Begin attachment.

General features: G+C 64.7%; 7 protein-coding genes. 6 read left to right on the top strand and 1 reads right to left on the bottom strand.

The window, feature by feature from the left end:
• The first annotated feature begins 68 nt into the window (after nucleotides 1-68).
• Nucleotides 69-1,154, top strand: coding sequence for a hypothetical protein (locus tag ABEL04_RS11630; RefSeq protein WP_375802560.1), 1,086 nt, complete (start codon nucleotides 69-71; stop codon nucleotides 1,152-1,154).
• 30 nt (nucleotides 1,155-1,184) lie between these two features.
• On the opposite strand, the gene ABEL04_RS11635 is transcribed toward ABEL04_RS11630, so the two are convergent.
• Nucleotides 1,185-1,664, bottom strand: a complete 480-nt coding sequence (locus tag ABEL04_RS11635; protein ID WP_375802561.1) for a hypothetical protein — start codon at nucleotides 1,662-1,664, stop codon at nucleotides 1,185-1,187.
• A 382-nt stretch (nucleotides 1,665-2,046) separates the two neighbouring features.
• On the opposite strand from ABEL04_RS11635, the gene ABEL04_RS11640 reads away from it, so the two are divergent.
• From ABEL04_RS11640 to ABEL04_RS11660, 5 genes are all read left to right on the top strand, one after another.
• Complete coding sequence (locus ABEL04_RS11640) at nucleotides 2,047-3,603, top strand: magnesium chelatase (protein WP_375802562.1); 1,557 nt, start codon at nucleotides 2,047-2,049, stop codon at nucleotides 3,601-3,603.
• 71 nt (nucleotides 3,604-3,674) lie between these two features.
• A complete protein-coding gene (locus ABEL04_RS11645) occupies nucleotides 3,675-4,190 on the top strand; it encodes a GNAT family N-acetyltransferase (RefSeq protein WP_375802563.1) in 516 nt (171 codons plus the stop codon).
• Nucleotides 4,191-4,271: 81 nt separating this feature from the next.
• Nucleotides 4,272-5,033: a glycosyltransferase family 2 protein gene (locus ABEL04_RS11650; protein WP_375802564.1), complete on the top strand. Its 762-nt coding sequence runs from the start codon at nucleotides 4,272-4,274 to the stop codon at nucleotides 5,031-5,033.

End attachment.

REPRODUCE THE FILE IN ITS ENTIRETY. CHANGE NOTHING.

General features: G+C 64.7%; 7 protein-coding genes. 6 read left to right on the top strand and 1 reads right to left on the bottom strand.

The window, feature by feature from the left end:
• The first annotated feature begins 68 nt into the window (after nucleotides 1-68).
• Nucleotides 69-1,154, top strand: coding sequence for a hypothetical protein (locus tag ABEL04_RS11630; RefSeq protein WP_375802560.1), 1,086 nt, complete (start codon nucleotides 69-71; stop codon nucleotides 1,152-1,154).
• 30 nt (nucleotides 1,155-1,184) lie between these two features.
• On the opposite strand, the gene ABEL04_RS11635 is transcribed toward ABEL04_RS11630, so the two are convergent.
• Nucleotides 1,185-1,664, bottom strand: a complete 480-nt coding sequence (locus tag ABEL04_RS11635; protein ID WP_375802561.1) for a hypothetical protein — start codon at nucleotides 1,662-1,664, stop codon at nucleotides 1,185-1,187.
• A 382-nt stretch (nucleotides 1,665-2,046) separates the two neighbouring features.
• On the opposite strand from ABEL04_RS11635, the gene ABEL04_RS11640 reads away from it, so the two are divergent.
• From ABEL04_RS11640 to ABEL04_RS11660, 5 genes are all read left to right on the top strand, one after another.
• Complete coding sequence (locus ABEL04_RS11640) at nucleotides 2,047-3,603, top strand: magnesium chelatase (protein WP_375802562.1); 1,557 nt, start codon at nucleotides 2,047-2,049, stop codon at nucleotides 3,601-3,603.
• 71 nt (nucleotides 3,604-3,674) lie between these two features.
• A complete protein-coding gene (locus ABEL04_RS11645) occupies nucleotides 3,675-4,190 on the top strand; it encodes a GNAT family N-acetyltransferase (RefSeq protein WP_375802563.1) in 516 nt (171 codons plus the stop codon).
• Nucleotides 4,191-4,271: 81 nt separating this feature from the next.
• Nucleotides 4,272-5,033: a glycosyltransferase family 2 protein gene (locus ABEL04_RS11650; protein WP_375802564.1), complete on the top strand. Its 762-nt coding sequence runs from the start codon at nucleotides 4,272-4,274 to the stop codon at nucleotides 5,031-5,033.